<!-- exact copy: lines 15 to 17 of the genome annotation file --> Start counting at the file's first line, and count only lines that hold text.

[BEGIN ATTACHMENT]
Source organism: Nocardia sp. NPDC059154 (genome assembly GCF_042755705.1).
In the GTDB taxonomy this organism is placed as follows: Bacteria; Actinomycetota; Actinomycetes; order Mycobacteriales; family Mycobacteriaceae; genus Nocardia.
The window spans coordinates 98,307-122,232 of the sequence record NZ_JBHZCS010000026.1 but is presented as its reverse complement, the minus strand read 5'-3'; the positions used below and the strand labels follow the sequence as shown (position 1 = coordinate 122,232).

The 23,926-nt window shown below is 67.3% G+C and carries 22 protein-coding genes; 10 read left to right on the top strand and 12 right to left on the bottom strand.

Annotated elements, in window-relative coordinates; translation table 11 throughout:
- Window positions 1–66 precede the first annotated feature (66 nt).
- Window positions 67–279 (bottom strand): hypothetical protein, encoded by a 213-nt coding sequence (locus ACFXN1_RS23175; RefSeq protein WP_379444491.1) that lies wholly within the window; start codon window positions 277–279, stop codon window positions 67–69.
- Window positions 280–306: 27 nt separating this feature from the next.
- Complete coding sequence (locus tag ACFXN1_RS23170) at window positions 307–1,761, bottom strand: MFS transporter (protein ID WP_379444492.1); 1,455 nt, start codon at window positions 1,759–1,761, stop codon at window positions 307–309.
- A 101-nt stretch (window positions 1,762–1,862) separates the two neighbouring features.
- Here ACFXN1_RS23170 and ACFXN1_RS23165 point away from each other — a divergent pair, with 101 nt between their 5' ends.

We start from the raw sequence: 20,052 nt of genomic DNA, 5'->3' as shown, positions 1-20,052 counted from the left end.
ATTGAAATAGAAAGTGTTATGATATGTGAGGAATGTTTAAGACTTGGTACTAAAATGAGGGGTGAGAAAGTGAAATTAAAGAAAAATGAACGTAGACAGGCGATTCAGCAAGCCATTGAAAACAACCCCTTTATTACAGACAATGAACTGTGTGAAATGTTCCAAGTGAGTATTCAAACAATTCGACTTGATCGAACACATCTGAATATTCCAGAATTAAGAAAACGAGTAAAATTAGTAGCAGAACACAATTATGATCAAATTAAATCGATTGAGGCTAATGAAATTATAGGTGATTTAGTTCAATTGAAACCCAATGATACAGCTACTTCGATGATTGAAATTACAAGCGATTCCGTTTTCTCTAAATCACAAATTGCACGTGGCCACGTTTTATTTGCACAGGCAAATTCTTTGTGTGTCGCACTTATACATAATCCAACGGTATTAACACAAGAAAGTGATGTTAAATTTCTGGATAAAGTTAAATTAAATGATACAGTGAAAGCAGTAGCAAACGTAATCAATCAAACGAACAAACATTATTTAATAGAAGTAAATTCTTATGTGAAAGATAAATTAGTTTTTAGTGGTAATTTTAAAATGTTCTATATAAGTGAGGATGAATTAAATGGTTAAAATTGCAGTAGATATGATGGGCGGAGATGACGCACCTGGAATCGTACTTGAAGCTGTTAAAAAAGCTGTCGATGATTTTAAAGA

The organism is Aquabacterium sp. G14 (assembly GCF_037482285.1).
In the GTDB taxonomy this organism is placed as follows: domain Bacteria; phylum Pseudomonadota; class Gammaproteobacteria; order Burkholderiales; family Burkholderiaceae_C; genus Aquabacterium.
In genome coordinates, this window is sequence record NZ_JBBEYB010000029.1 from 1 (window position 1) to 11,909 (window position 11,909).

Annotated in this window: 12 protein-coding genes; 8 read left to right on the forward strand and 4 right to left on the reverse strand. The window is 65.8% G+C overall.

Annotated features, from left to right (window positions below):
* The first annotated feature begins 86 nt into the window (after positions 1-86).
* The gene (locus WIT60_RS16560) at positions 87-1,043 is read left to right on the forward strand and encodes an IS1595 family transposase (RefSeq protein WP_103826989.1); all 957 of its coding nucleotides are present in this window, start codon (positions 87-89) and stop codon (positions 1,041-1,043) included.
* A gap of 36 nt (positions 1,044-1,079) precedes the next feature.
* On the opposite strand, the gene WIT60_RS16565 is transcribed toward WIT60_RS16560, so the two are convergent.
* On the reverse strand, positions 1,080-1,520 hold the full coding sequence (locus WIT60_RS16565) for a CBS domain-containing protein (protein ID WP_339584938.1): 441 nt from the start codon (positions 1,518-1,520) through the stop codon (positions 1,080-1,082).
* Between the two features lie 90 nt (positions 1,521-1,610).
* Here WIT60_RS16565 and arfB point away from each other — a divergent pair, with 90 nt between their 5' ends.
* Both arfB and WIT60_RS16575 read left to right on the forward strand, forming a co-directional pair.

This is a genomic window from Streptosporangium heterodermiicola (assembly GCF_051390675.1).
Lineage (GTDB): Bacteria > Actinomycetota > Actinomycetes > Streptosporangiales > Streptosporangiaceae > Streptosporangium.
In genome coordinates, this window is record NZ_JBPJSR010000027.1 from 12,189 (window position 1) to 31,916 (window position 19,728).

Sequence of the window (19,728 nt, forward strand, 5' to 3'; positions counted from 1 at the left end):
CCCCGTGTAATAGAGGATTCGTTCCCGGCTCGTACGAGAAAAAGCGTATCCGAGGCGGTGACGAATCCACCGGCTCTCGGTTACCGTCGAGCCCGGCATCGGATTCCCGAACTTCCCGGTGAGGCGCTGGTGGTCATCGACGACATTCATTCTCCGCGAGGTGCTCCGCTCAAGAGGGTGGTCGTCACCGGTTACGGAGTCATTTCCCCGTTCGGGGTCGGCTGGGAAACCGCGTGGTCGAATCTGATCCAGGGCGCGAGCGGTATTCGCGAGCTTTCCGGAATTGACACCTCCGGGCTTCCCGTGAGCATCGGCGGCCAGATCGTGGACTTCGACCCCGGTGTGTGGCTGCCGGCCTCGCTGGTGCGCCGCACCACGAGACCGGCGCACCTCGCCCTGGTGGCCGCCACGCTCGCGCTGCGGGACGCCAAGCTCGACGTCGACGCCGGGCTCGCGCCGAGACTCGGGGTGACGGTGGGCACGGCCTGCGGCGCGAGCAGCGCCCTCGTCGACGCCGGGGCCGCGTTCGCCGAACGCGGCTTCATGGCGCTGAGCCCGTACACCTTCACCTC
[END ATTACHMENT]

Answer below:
In the GTDB taxonomy this organism is placed as follows: domain Bacteria; phylum Pseudomonadota; class Gammaproteobacteria; order Burkholderiales; family Burkholderiaceae_C; genus Aquabacterium.
In genome coordinates, this window is sequence record NZ_JBBEYB010000029.1 from 1 (window position 1) to 11,909 (window position 11,909).

Annotated in this window: 12 protein-coding genes; 8 read left to right on the forward strand and 4 right to left on the reverse strand. The window is 65.8% G+C overall.